Bash select menu and shift

bash select menu

The select construct allows easy menu generation. The syntax is quite similar to that of the for loop:

select WORD [in LIST]; do RESPECTIVE-COMMANDS; done

LIST is expanded, generating a list of items. The expansion is printed to standard error; each item is preceded by a number. If in LIST is not present, the positional parameters are printed, as if in $@ would have been specified. LIST is only printed once.

Upon printing all the items, the PS3 prompt is printed and one line from standard input is read. If this line consists of a number corresponding to one of the items, the value of WORD is set to the name of that item. If the line is empty, the items and the PS3 prompt are displayed again. If an EOF (End Of File) character is read, the loop exits. Since most users don’t have a clue which key combination is used for the EOF sequence, it is more user-friendly to have a break command as one of the items. Any other value of the read line will set WORD to be a null string.

The read line is saved in the REPLY variable.

The RESPECTIVE-COMMANDS are executed after each selection until the number representing the break is read. This exits the loop.

Example:

~ # cat private.sh
#!/bin/bash

echo "This script can make any of the files in this directory private."
echo "Enter the number of the file you want to protect:"

select FILENAME in *;
do
     echo "You picked $FILENAME ($REPLY), it is now only accessible to you."
     chmod go-rwx "$FILENAME"
done

~ # ./private.sh
This script can make any of the files in this directory private.
Enter the number of the file you want to protect:
1) archive-20030129
2) bash
3) private.sh
#? 1
You picked archive-20030129 (1)
#?

To replace #? prompt with something better, Set PS3 variable :

#!/bin/bash

echo "This script can make any of the files in this directory private."
echo "Enter the number of the file you want to protect:"

PS3="Your choice: "
QUIT="QUIT THIS PROGRAM - I feel safe now."
touch "$QUIT"

select FILENAME in *;
do
  case $FILENAME in
        "$QUIT")
          echo "Exiting."
          break
          ;;
        *)
          echo "You picked $FILENAME ($REPLY)"
          chmod go-rwx "$FILENAME"
          ;;
  esac
done
rm "$QUIT"

Submenus

Any statement within a select construct can be another select loop, enabling (a) submenu(s) within a menu.

By default, the PS3 variable is not changed when entering a nested select loop. If you want a different prompt in the submenu, be sure to set it at the appropriate time(s).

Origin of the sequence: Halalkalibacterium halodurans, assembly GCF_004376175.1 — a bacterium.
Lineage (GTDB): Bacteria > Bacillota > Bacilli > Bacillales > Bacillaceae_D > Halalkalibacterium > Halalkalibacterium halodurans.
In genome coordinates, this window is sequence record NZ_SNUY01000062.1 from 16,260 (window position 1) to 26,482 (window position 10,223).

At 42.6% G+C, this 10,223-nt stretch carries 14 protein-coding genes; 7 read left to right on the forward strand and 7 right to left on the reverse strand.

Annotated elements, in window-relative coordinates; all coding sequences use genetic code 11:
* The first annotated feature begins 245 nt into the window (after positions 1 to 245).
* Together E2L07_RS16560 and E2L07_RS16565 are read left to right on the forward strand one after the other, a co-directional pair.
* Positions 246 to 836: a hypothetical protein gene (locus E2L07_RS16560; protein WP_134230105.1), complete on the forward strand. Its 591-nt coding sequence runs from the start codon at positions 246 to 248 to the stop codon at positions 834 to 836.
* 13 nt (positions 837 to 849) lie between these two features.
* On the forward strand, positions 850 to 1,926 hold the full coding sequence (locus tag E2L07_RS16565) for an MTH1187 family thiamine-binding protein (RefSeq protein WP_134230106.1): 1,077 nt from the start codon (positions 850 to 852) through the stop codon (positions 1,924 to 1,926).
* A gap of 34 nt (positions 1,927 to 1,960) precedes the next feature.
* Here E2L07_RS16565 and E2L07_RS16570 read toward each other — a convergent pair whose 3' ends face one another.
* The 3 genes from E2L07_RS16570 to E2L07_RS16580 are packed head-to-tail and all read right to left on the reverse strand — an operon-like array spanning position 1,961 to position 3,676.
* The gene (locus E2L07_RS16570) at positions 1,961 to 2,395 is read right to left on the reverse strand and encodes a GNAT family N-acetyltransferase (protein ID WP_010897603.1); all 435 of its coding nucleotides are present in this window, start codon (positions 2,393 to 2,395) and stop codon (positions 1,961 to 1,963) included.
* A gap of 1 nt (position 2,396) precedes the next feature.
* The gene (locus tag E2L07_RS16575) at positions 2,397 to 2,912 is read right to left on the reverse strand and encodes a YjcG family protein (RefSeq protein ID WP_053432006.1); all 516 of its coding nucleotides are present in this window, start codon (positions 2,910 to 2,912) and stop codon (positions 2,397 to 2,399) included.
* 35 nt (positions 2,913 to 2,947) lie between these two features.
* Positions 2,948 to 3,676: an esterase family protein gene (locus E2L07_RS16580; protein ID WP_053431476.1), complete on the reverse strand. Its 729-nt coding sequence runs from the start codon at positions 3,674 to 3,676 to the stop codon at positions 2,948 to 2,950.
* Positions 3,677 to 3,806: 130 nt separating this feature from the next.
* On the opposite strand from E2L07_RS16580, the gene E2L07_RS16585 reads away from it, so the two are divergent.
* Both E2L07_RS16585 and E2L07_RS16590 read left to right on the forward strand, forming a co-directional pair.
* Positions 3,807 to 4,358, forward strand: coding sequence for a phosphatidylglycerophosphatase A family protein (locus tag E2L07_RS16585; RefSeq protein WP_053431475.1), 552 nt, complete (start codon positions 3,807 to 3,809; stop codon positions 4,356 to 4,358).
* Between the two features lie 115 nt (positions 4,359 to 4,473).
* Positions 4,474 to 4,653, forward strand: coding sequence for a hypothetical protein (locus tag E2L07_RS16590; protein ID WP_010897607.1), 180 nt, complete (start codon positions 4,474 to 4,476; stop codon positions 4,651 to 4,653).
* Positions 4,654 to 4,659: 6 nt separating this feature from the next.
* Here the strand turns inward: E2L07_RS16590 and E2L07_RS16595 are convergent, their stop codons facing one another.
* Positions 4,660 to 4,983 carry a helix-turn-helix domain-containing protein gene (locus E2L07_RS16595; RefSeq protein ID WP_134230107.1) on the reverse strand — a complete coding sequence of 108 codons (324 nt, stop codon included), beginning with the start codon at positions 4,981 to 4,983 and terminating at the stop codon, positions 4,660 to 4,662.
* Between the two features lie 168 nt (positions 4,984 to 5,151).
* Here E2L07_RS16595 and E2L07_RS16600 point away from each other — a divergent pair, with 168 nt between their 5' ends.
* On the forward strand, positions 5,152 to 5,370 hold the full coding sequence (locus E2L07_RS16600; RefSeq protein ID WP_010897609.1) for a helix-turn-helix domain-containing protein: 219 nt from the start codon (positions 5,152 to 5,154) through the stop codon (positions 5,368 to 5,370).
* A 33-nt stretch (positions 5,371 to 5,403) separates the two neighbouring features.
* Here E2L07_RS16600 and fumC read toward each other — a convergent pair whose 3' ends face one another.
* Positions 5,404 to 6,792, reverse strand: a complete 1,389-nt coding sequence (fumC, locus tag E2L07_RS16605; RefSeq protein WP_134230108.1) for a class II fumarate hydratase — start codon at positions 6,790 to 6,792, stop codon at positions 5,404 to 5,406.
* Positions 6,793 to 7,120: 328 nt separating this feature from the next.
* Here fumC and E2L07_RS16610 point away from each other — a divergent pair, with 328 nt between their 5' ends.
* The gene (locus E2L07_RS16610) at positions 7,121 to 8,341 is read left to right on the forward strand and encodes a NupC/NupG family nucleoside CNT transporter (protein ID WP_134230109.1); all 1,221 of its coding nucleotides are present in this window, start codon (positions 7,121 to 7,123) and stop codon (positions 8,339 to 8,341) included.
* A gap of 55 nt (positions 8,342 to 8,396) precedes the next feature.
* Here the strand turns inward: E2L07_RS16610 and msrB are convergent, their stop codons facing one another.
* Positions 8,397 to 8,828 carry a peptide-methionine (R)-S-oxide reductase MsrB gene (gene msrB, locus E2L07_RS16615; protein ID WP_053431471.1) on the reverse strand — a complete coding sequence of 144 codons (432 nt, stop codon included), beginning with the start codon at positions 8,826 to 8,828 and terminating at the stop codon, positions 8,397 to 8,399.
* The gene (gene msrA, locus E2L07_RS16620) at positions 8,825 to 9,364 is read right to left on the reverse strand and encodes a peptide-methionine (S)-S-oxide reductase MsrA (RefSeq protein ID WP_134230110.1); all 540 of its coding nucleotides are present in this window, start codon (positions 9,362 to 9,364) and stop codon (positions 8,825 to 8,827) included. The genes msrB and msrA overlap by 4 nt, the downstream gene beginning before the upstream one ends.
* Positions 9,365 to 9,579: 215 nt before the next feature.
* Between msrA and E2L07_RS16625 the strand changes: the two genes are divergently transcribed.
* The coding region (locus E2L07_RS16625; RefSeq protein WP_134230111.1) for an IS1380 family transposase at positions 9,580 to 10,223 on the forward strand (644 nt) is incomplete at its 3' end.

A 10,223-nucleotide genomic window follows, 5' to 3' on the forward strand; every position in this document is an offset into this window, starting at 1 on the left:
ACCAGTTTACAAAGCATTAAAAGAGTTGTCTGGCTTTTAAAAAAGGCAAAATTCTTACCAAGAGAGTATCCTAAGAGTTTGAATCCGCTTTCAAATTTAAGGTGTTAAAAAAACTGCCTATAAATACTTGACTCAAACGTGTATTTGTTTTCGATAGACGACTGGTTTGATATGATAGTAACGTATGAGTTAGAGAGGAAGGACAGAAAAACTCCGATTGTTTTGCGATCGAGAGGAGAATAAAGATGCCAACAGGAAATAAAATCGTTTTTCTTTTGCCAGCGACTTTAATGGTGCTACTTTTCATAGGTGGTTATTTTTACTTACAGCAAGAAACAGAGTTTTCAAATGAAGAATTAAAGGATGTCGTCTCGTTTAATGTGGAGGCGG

The shift built-in

The shift command is one of the Bourne shell built-ins that comes with Bash. This command takes one argument, a number. The positional parameters are shifted to the left by this number, N. The positional parameters from N+1 to $# are renamed to variable names from $1 to $# - N+1.

Say you have a command that takes 10 arguments, and N is 4, then $4 becomes $1, $5 becomes $2 and so on. $10 becomes $7 and the original $1, $2 and $3 are thrown away.

If N is zero or greater than $#, the positional parameters are not changed and the command has no effect. If N is not present, it is assumed to be 1. The return status is zero unless N is greater than $# or less than zero; otherwise it is non-zero.

Examples

A shift statement is typically used when the number of arguments to a command is not known in advance, for instance when users can give as many arguments as they like. In such cases, the arguments are usually processed in a while loop with a test condition of (( $# )). This condition is true as long as the number of arguments is greater than zero. The $1 variable and the shift statement process each argument. The number of arguments is reduced each time shift is executed and eventually becomes zero, upon which the while loop exits.

The example below, cleanup.sh, uses shift statements to process each file in the list generated by find:

#!/bin/bash

# This script can clean up files that were last accessed over 365 days ago.

USAGE="Usage: $0 dir1 dir2 dir3 ... dirN"

if [ "$#" == "0" ]; then
	echo "$USAGE"
	exit 1
fi

while (( "$#" )); do

if [[ $(ls "$1") == "" ]]; then 
	echo "Empty directory, nothing to be done."
  else 
	find "$1" -type f -a -atime +365 -exec rm -i {} \;
fi

shift

done

-exec vs xargs

The above find command can be replaced with the following:

find options | xargs [commands_to_execute_on_found_files]

The xargs command builds and executes command lines from standard input. This has the advantage that the command line is filled until the system limit is reached. Only then will the command to execute be called, in the above example this would be rm. If there are more arguments, a new command line will be used, until that one is full or until there are no more arguments. The same thing using find -exec calls on the command to execute on the found files every time a file is found. Thus, using xargs greatly speeds up your scripts and the performance of your machine.

Example:

it accepts multiple packages to install at once:

#!/bin/bash
if [ $# -lt 1 ]; then
        echo "Usage: $0 package(s)"
        exit 1
fi
while (($#)); do
	yum install "$1" << CONFIRM
y
CONFIRM
shift
done

That was simple, thanks for joining me.
Enjoy !.

 

 

 

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